But then one is rarely pragmatic when it comes to morals. You just fight for what you believe regardless of whether you think it’s useful or not.
Instead of rounding my corners in order to merge and blend better with a community and be well accepted, I find myself sharpening those corners. One might think that this is a result of a form of egocentricity, because you want to stand out and remark your identity. You want to feel better and different. You disrupt the homogeneity and well being. Instead of creating harmony within a group, you seem to just stir dissent and unease for the sake of it. You become abrasive and, after a very short time, extremely unwelcome. But instead in my case my reasons are different, even if I find myself falling in that situation from time to time.
I do believe that “anonymity” on the internet is a “feature”. It means it’s not anymore relevant *who* you are. It’s not important your history and background, where you live, your political ideas and sexual preferences, the color of your skin or how pretty or ugly you appear. What’s left is purely the validity and merit of your arguments. On the internet you push your ideas without a face. And that’s how it should ideally work. Your ideas aren’t valid and useful depending on *who* you are. Those ideas are only useful if someone else makes those ideas her/his own. The persona is left behind and forgotten. If my idea becomes your own, and you even forget it came from me, then communication was a success! Ideas and opinions, and so information, are an abstract type of currency we share. The value is in itself, not on the holder.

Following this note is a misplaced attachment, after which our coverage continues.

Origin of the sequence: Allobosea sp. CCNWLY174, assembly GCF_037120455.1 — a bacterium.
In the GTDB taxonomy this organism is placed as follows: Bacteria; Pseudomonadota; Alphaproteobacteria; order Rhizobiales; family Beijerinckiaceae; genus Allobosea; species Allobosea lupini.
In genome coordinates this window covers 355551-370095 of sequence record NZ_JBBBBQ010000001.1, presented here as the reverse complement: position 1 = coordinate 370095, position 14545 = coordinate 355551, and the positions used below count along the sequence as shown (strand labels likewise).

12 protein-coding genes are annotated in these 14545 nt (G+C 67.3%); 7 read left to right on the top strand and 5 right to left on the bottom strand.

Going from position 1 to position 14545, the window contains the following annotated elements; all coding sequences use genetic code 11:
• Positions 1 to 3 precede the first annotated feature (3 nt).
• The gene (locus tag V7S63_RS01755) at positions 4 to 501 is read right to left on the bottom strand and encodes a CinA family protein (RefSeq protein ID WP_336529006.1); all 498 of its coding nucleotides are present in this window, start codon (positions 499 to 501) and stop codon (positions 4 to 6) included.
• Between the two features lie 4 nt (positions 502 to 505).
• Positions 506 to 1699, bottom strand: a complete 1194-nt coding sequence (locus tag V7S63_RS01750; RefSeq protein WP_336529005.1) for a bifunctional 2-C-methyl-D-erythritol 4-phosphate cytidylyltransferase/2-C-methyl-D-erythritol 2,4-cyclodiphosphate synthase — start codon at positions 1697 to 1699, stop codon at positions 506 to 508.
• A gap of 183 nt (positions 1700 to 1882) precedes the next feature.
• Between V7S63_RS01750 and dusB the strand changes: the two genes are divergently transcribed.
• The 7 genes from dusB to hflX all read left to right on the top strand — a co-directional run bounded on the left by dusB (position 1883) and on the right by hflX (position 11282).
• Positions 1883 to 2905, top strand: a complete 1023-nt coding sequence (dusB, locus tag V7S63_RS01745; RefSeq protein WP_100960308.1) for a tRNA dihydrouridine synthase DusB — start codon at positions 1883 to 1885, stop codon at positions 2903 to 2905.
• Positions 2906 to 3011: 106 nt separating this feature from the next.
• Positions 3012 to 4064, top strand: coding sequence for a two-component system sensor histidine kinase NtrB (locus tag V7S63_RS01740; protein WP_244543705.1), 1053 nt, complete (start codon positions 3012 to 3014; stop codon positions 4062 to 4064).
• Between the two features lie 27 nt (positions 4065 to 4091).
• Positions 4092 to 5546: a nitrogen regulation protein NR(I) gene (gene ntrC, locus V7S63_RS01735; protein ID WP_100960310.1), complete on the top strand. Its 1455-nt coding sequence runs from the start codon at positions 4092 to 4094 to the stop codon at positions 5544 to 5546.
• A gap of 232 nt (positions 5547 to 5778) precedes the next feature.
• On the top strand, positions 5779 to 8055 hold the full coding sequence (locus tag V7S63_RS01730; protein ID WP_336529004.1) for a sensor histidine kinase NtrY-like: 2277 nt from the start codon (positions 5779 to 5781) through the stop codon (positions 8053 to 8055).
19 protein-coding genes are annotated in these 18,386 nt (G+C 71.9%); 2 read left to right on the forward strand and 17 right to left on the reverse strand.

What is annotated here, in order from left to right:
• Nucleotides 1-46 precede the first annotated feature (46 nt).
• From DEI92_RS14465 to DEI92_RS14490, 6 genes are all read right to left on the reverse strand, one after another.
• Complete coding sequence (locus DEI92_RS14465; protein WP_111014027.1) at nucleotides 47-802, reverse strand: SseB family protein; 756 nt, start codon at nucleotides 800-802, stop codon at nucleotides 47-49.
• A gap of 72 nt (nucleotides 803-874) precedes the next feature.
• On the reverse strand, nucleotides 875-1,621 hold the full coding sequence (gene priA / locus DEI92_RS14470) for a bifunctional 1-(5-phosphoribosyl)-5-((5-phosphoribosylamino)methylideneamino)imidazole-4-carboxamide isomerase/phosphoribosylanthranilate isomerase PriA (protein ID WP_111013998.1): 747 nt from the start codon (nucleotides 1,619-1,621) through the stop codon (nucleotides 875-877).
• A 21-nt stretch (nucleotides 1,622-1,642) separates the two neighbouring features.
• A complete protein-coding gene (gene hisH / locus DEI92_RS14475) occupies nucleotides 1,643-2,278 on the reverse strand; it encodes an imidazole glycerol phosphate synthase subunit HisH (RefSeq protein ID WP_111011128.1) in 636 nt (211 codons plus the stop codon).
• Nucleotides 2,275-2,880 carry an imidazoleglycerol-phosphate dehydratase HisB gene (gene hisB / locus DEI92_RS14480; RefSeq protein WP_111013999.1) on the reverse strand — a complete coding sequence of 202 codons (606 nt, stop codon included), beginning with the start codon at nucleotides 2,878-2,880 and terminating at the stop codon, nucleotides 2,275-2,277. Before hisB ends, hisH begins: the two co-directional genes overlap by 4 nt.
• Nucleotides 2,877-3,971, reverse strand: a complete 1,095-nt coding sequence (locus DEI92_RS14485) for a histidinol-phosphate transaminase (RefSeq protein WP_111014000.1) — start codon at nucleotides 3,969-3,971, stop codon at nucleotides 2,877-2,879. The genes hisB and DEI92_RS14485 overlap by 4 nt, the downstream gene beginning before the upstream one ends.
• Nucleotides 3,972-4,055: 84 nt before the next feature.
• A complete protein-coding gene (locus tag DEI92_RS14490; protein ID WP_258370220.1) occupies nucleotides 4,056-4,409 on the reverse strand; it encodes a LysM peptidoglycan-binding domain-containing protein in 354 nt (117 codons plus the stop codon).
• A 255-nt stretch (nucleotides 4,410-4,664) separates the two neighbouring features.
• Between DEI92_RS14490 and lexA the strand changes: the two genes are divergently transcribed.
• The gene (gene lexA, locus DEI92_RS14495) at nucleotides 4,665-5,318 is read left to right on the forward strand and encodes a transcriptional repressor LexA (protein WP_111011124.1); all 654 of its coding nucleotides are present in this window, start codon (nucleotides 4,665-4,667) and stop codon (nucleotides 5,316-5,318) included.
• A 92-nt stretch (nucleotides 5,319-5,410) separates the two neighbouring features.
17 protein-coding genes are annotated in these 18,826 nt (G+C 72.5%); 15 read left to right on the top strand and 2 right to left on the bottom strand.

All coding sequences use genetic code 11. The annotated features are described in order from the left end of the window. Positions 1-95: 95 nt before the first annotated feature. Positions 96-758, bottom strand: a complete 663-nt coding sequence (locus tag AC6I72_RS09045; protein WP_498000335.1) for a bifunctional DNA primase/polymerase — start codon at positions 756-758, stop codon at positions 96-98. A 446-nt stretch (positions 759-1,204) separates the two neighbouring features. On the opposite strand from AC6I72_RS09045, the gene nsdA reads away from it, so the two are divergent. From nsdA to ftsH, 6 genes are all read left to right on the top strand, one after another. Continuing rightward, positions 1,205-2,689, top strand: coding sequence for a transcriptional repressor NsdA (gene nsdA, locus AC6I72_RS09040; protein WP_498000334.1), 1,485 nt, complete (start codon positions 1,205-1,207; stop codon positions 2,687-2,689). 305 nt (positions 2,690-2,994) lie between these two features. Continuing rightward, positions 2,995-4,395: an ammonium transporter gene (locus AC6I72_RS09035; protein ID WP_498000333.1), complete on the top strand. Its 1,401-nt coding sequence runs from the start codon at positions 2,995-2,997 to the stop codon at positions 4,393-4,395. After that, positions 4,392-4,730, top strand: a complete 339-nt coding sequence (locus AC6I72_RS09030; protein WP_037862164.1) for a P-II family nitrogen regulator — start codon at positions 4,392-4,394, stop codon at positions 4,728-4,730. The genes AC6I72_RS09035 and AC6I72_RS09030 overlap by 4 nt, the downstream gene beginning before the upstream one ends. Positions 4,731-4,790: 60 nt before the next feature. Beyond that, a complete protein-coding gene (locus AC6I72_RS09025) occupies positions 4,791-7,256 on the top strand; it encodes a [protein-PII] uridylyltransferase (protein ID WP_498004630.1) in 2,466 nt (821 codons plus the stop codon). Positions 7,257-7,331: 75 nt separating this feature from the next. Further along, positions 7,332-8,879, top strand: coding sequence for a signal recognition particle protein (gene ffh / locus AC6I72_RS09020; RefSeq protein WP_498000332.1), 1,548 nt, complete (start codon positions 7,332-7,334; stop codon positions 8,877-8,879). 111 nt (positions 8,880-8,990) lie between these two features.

Yet we evolved through other means. We apply heuristics in order to parse a complex world and heuristics oblige us to rely on simplifications in order to quickly make judgements. We cannot properly gauge every little problem, because we’d be swamped in eternity, and an eternity of time is a kind of luxury mortal beings don’t have. Hence we are still strapped to a ‘Facebook’, as an old school style of mindset applied to the virtuality of the internet. We don’t evolve the structures of our minds, we simply re-apply to the internet the old structures we’ve always been familiar with. We build houses in virtual spaces, we build communities, and then we insulate them, we build walls around those communities and end up “hating” the foreigner. And occasionally rise the pitchforks to launch a war against the nearby village. Or, more often, simply take “potshots” from the trenches.